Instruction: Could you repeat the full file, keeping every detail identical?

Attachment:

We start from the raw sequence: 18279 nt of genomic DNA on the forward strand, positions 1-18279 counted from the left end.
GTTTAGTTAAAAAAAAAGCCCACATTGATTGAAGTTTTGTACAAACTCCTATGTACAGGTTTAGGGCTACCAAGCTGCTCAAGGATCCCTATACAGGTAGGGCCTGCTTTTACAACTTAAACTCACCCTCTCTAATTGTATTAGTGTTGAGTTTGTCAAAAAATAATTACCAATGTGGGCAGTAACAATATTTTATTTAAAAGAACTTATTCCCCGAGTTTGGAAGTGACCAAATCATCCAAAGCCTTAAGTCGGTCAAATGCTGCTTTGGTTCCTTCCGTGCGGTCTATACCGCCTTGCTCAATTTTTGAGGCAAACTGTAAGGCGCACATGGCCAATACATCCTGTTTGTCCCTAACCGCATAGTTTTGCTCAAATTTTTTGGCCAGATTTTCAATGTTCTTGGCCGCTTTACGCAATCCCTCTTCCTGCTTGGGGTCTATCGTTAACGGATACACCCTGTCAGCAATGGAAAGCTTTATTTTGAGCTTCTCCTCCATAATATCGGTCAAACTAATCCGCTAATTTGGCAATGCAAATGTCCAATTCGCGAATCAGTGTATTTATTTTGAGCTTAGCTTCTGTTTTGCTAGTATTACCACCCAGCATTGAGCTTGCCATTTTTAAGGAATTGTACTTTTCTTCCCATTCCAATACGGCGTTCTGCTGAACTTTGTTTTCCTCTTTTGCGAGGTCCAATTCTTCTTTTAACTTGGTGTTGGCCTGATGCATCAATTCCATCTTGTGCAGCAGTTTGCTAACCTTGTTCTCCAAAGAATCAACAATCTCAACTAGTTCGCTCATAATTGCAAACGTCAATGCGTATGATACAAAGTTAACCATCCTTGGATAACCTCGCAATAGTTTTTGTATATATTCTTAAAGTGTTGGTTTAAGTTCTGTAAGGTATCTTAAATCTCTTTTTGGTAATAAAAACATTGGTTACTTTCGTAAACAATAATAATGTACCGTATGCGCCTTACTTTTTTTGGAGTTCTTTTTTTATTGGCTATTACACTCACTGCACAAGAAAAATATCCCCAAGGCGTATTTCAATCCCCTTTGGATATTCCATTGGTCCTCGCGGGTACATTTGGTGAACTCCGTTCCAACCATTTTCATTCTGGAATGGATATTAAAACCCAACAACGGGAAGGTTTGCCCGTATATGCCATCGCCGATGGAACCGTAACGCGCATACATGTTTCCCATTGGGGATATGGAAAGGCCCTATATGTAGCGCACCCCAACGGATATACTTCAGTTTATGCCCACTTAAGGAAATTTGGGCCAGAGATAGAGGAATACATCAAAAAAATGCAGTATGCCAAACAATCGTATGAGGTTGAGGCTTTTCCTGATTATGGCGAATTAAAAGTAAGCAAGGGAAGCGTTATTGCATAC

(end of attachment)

We start from the raw sequence: 18279 nt of genomic DNA on the forward strand, positions 1-18279 counted from the left end.
GTTTAGTTAAAAAAAAAGCCCACATTGATTGAAGTTTTGTACAAACTCCTATGTACAGGTTTAGGGCTACCAAGCTGCTCAAGGATCCCTATACAGGTAGGGCCTGCTTTTACAACTTAAACTCACCCTCTCTAATTGTATTAGTGTTGAGTTTGTCAAAAAATAATTACCAATGTGGGCAGTAACAATATTTTATTTAAAAGAACTTATTCCCCGAGTTTGGAAGTGACCAAATCATCCAAAGCCTTAAGTCGGTCAAATGCTGCTTTGGTTCCTTCCGTGCGGTCTATACCGCCTTGCTCAATTTTTGAGGCAAACTGTAAGGCGCACATGGCCAATACATCCTGTTTGTCCCTAACCGCATAGTTTTGCTCAAATTTTTTGGCCAGATTTTCAATGTTCTTGGCCGCTTTACGCAATCCCTCTTCCTGCTTGGGGTCTATCGTTAACGGATACACCCTGTCAGCAATGGAAAGCTTTATTTTGAGCTTCTCCTCCATAATATCGGTCAAACTAATCCGCTAATTTGGCAATGCAAATGTCCAATTCGCGAATCAGTGTATTTATTTTGAGCTTAGCTTCTGTTTTGCTAGTATTACCACCCAGCATTGAGCTTGCCATTTTTAAGGAATTGTACTTTTCTTCCCATTCCAATACGGCGTTCTGCTGAACTTTGTTTTCCTCTTTTGCGAGGTCCAATTCTTCTTTTAACTTGGTGTTGGCCTGATGCATCAATTCCATCTTGTGCAGCAGTTTGCTAACCTTGTTCTCCAAAGAATCAACAATCTCAACTAGTTCGCTCATAATTGCAAACGTCAATGCGTATGATACAAAGTTAACCATCCTTGGATAACCTCGCAATAGTTTTTGTATATATTCTTAAAGTGTTGGTTTAAGTTCTGTAAGGTATCTTAAATCTCTTTTTGGTAATAAAAACATTGGTTACTTTCGTAAACAATAATAATGTACCGTATGCGCCTTACTTTTTTTGGAGTTCTTTTTTTATTGGCTATTACACTCACTGCACAAGAAAAATATCCCCAAGGCGTATTTCAATCCCCTTTGGATATTCCATTGGTCCTCGCGGGTACATTTGGTGAACTCCGTTCCAACCATTTTCATTCTGGAATGGATATTAAAACCCAACAACGGGAAGGTTTGCCCGTATATGCCATCGCCGATGGAACCGTAACGCGCATACATGTTTCCCATTGGGGATATGGAAAGGCCCTATATGTAGCGCACCCCAACGGATATACTTCAGTTTATGCCCACTTAAGGAAATTTGGGCCAGAGATAGAGGAATACATCAAAAAAATGCAGTATGCCAAACAATCGTATGAGGTTGAGGCTTTTCCTGATTATGGCGAATTAAAAGTAAGCAAGGGAAGCGTTATTGCATAC